Thanks to a link from Defense Tech (much appreciated!), I've gotten some e-mail and comments taking issue with my views on EMP. I'm not complaining, mind you; I'm happy to hear dissenting views, and to clarify my position, and - I hope - to learn new things.
With that in mind, I'm posting an adapted version of my response to one of the comments I received, in hopes that it'll explain my point of view to
everyone's a couple of people's satisfaction.
First off, I don't think the threat of an EMP attack is absurd, in and of itself. I think the threat of an EMP attack by Iran is absurd.
North Korea, unless I'm mistaken, could possibly pull off an EMP attack. Same with China. But we're not talking about North Korea or China here, nor are we talking about EMP in general. We're talking about something very limited in scope:
1) Does the article cited by Farah provide any reason whatsoever to believe that Iran has "publicly considered" attacking the US via EMP?;
2) Does Iran have - or will it develop - the ability to launch such an attack?
Obviously, I'd answer both questions in the negative. But I concede that I may have expressed this a bit too...uh...energetically, for some people's taste. You can put it down to youthful exuberance.
I understand that the second question is debatable. I understand that, as Noah Shachtman says, you can't rule it out categorically. Nonetheless, I don't think Iran is likely to develop the capability to launch an EMP attack. And if they do launch one, I seriously doubt Lowell Wood's assertion that it might
literally destroy the American nation and could cause the deaths of 90 percent of its people and set us back a century or more in time as far as our ability to function as a society.That said, my complaint is not that EMP is being discussed as a threat. My complaint is that a particular group of people is promoting a specific - and, in my opinion, unlikely - attack scenario through demonstrably dishonest means.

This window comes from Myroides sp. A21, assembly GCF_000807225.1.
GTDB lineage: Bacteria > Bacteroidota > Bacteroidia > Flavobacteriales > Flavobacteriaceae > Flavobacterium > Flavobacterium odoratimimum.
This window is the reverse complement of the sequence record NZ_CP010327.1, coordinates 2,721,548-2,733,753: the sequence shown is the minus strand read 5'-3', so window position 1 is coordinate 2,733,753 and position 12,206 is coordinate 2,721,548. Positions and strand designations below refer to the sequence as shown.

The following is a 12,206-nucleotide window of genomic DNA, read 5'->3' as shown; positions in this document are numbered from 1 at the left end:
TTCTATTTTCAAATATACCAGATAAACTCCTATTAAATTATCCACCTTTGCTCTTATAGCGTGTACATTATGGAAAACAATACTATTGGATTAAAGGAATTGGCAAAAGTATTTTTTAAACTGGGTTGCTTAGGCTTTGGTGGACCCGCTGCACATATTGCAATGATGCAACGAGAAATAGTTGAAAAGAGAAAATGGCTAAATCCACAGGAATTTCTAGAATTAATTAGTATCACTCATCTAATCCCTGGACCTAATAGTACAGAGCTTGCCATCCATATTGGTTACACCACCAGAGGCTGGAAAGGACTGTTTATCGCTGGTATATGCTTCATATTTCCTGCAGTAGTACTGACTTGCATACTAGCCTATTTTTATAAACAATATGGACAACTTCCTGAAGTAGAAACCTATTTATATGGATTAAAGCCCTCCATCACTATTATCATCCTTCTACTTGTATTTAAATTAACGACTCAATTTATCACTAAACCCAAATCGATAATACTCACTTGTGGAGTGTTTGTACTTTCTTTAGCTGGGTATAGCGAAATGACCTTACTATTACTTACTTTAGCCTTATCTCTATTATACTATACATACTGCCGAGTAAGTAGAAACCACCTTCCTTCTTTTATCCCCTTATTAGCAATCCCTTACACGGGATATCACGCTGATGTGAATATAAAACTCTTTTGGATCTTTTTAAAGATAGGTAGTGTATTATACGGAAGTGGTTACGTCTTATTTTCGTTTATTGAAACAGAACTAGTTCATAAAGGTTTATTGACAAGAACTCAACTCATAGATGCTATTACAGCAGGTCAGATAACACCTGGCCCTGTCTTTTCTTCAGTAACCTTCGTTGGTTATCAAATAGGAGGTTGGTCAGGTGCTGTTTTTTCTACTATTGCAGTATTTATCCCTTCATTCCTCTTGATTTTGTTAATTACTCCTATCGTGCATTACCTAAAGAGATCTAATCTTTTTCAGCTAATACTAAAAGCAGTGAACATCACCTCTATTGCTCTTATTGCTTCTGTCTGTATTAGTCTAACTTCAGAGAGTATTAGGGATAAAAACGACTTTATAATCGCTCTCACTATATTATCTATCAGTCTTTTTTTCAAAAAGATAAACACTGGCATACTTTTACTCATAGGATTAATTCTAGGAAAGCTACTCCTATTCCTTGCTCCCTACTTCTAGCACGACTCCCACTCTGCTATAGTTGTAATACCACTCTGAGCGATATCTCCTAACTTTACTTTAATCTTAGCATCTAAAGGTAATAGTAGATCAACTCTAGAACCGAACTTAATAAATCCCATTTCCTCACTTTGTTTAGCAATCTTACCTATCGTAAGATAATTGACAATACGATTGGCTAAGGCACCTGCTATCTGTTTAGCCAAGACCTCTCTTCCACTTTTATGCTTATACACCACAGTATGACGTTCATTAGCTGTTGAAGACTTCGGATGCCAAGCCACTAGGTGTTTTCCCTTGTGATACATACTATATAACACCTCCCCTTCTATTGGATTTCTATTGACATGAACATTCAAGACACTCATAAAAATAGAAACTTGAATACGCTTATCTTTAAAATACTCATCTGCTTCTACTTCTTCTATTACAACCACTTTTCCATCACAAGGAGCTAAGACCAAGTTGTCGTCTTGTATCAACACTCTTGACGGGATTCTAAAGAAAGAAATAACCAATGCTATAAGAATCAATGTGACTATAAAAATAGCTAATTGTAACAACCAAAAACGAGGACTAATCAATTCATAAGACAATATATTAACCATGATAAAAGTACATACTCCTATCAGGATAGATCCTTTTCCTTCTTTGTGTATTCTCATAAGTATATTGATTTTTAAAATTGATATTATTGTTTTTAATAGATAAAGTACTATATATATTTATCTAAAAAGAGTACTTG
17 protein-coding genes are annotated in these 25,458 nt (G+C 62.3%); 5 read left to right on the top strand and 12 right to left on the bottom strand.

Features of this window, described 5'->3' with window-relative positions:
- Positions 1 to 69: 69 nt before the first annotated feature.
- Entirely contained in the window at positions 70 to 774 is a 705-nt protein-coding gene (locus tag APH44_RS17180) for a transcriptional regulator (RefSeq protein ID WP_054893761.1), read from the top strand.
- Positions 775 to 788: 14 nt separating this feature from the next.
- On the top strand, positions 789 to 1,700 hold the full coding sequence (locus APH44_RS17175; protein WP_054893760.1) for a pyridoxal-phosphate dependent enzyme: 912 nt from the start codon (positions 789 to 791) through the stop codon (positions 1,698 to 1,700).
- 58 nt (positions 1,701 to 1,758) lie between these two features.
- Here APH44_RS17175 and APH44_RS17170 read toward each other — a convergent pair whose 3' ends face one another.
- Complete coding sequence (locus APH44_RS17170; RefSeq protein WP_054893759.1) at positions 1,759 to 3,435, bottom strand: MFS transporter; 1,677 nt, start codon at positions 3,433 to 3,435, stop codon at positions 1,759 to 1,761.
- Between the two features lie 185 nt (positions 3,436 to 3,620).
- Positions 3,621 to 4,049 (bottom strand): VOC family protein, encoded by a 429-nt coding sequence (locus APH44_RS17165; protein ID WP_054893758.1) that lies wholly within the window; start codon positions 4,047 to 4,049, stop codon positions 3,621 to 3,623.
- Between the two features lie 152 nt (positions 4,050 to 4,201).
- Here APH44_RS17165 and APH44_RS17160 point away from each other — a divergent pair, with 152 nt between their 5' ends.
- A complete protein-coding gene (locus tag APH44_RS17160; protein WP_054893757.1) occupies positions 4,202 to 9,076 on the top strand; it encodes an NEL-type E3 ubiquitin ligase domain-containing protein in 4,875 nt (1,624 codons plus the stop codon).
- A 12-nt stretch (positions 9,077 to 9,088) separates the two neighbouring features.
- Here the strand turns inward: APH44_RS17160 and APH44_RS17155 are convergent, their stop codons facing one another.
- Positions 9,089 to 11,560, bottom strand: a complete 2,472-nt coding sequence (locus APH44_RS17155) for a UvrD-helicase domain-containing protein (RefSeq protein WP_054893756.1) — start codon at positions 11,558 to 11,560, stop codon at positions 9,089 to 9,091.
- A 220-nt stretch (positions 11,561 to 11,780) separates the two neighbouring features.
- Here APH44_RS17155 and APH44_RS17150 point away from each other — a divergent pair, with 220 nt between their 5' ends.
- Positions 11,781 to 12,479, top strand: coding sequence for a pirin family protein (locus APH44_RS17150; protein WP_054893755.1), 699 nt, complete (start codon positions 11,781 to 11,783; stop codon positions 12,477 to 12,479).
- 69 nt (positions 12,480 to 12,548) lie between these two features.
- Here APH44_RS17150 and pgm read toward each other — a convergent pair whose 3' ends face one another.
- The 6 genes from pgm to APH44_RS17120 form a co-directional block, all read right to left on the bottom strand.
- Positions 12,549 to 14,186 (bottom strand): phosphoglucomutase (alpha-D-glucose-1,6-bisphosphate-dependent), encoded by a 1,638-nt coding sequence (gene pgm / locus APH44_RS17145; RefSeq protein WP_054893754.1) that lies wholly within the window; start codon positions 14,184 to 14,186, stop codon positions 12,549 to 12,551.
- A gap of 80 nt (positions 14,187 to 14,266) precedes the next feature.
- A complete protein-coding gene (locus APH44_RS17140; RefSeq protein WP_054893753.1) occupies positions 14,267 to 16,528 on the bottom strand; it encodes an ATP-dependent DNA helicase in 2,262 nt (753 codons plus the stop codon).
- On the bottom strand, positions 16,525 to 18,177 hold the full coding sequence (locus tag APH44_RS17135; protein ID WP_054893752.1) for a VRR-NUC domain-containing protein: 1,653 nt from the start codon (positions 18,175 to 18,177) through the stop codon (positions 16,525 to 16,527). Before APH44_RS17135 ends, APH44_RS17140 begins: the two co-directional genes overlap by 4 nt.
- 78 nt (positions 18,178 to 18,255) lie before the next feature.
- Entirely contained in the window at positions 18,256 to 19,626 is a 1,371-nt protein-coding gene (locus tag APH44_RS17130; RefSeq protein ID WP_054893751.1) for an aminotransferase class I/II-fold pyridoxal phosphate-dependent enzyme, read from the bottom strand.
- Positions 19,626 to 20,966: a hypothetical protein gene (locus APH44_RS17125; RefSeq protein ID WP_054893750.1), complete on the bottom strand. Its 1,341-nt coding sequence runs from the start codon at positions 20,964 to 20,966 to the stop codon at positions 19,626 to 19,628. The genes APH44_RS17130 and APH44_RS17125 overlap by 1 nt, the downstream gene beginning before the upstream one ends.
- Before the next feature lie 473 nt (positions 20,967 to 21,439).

That's unethical, of course. But I think it's also irresponsible. If EMP truly is a serious threat, then it needs to be assessed honestly by neutral people who have no vested interest in drumming up support for a war on Iran, or shaking loose more money for missile defense. It seems to me that whether or not one agrees with me about the EMP danger posed by Iran, we should all be able to agree that articles like Farah's only serve to muddy these already murky waters.
One last point: Considering that we've had almost 45 years to reduce our vulnerability to EMP, I'm kind of surprised to learn that we haven't done it. We've spent an awful lot of money on the problem, and we've conducted a lot of tests; the consensus back in 1968 seemed to be that our electronic infrastructure needed to be "hardened" to withstand EMP. Basically, that meant shielding. And that was precisely the course of action the military took, as far as I can tell.
The Trestle EMP simulator at Kirtland AFB in New Mexico cost taxpayers almost $60 million in the late 1970s. Its purpose was to guide the design of effective EMP shielding (same with many aerial nuke tests in the late 1960s, if memory serves). If EMP still threatens us with annihilation, almost thirty years later, perhaps we ought to get at least a partial refund.
Apropos of which, we might want to revisit the findings of the U.S. Nuclear Weapons Cost Study Project. According to their figures, the United States spent $13.2 trillion (in 1996 dollars) on national defense between 1940 and 1996. And it spent a further $5.5 trillion on nuclear programs, including missile defense (and therefore, including failed projects like the $25 billion Safeguard system, which was put out of its misery in 1976 by none other than Donald Rumsfeld).
And yet, somehow, we find ourselves incredibly vulnerable to a single high-altitude nuclear weapon.
UPDATE: Jeffrey Lewis has posted the full English text of the Iranian article Arms Control Wonk. I can't begin to say how grateful I am for his help with this stuff.